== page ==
Why is warming up before exercise important?
Warming up is an essential part of your workout. Warming up thoroughly prepares your body for exercise, warms the muscles, raises the body temperature, helps the joints to lubricate and reduces the overall risk of injury from your workout.
Performing a thorough warm up also enhances your performance during the exercise session that follows.
The warm up should always be performed before preparation stretches so that you don’t injure yourself from stretching cold muscles.
Depending on how much time you have and what you plan to do during your workout, you can do either a specific warm up or a general warm up.
A specific warm up can be used if you are going to do a strength training workout for your legs, for example. In this case, your warm up could involve light resistance exercises and stretches for the lower body.
If your session will involve the whole body you should do a general warm up. A general warm up consists of two main parts: the mobility exercise and the pulse raiser. You can perform these two parts of your warm up separately or together:
An important part of the warm up is the mobility exercise. The mobility exercise mobilises the joints and helps them to lubricate with synovial fluid, so they are prepared for more strenuous exercise. This all helps to prevent injury.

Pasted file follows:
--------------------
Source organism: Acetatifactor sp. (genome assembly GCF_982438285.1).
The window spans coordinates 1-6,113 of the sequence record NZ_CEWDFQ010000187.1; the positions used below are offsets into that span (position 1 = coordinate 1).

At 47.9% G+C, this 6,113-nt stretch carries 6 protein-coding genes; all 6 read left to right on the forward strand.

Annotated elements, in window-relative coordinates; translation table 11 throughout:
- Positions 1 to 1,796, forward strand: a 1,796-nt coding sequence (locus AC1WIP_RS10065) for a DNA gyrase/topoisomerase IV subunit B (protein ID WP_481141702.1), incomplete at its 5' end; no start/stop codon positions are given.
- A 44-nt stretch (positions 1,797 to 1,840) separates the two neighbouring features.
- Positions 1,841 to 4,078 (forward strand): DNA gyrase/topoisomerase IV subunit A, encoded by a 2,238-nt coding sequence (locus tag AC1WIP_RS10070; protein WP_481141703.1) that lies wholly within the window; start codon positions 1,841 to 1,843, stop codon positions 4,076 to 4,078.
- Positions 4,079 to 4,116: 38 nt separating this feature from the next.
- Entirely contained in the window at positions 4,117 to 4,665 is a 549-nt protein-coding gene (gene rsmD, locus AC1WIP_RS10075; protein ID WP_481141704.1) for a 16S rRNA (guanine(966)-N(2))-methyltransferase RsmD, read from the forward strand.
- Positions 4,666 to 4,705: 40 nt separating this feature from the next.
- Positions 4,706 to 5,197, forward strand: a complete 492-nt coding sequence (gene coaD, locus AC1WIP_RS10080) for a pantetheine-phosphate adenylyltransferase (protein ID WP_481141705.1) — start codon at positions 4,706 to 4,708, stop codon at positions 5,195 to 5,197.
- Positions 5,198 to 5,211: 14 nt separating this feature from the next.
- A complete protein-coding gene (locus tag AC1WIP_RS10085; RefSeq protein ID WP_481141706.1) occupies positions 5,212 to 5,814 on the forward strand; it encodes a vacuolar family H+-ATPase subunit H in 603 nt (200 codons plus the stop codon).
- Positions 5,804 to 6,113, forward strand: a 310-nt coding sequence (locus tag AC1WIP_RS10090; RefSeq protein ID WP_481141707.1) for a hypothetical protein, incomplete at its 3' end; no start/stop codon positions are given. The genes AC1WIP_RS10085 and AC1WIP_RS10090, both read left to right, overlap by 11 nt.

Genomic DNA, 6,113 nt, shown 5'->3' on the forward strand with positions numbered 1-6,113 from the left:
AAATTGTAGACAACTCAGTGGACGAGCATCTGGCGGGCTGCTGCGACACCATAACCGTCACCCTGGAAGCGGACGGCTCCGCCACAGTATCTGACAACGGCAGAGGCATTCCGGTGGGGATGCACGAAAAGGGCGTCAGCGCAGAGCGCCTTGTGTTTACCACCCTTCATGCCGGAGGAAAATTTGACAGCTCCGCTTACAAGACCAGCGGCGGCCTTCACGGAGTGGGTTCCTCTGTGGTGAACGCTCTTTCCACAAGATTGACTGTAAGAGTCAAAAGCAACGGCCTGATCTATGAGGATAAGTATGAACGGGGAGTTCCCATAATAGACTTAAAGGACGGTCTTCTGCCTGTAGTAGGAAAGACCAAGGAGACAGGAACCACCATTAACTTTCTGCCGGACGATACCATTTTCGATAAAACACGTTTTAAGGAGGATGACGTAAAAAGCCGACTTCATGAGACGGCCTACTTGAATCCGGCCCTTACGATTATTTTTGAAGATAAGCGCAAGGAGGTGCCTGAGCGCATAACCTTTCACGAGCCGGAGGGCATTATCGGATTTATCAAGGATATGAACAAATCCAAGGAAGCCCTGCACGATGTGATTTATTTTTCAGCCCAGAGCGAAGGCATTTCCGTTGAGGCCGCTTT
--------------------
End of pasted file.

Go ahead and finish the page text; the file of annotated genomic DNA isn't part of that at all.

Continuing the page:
Mobility exercises should use the body’s own weight in simple movements such as squats, leg curls, hip circles, side bends, neck rotations and shrugs. This section of the warm up should last around 5 minutes.
The pulse raiser increases the pulse rate, increases breathing rate, increases body temperature and blood flow. This prepares the body for further, more strenuous exercise.
A good way to warm up for a pulse raiser is to go for a gentle run or a fast walk. Depending on how fit you are, you should run or jog until you are feeling warm and a little out of breath.
The length of time you will need depends on your fitness level but should normally be 5 or 6 minutes. If you are preparing for a strength workout, your run or walk will most likely be on a treadmill at the gym.
The pulse raiser should gradually increase in intensity to leave the exerciser breathing a little more heavily and slightly perspiring.
Pulse raiser and mobility exercise combined
For advanced exercisers, it is a great idea to combine the pulse raiser and mobility exercise into one warm up session. Good machines to use for this are the rowing machine and cross trainer.
This is because both of these machines use all the body parts as well as having a strong cardiovascular element, so the joints, muscles and CV system all get a thorough warm up.
The aim of the warm up is to get the heart rate up, muscles warm and joints moving, all in preparation for more strenuous exercise.
Stretches and Rewarmer
After the pulse raiser and mobility exercise the exerciser should perform some preparation stretches for about 3 minutes to finish the warm up.
Following these static stretches the body temperature and heart rate may have lowered in which case a rewarmer may be required in order to bring the body temperature back up.
The rewarmer is a moderate intensity pulse raising activity, such as jogging or another cardiovascular exercise.
Read about how to cool down after your workout.